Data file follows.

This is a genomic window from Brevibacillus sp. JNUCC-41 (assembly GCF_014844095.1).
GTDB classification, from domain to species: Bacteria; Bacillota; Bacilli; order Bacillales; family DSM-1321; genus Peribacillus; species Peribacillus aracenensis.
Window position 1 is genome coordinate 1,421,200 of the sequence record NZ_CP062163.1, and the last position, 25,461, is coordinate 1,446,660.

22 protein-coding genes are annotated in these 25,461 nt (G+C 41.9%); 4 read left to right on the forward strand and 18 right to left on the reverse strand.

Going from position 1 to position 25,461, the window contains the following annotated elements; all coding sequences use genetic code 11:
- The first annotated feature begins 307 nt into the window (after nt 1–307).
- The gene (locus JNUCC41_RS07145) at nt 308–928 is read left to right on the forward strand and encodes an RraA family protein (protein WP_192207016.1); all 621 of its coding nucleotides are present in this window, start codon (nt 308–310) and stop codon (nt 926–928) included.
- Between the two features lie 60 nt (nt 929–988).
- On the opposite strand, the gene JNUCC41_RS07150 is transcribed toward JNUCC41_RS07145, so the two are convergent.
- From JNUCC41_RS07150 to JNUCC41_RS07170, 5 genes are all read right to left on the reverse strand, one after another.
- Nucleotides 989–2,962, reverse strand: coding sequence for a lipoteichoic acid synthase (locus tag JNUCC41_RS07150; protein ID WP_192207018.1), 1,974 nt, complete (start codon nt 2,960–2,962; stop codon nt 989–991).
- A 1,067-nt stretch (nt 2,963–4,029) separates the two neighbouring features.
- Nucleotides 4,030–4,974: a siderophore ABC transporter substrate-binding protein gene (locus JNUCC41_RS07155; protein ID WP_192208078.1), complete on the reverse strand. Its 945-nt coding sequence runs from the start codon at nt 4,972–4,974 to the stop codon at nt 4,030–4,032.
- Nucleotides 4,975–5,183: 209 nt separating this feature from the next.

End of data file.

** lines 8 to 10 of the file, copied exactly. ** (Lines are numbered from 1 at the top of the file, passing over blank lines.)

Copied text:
- Between the two features lie 60 nt (nt 929–988).
- On the opposite strand, the gene JNUCC41_RS07150 is transcribed toward JNUCC41_RS07145, so the two are convergent.
- From JNUCC41_RS07150 to JNUCC41_RS07170, 5 genes are all read right to left on the reverse strand, one after another.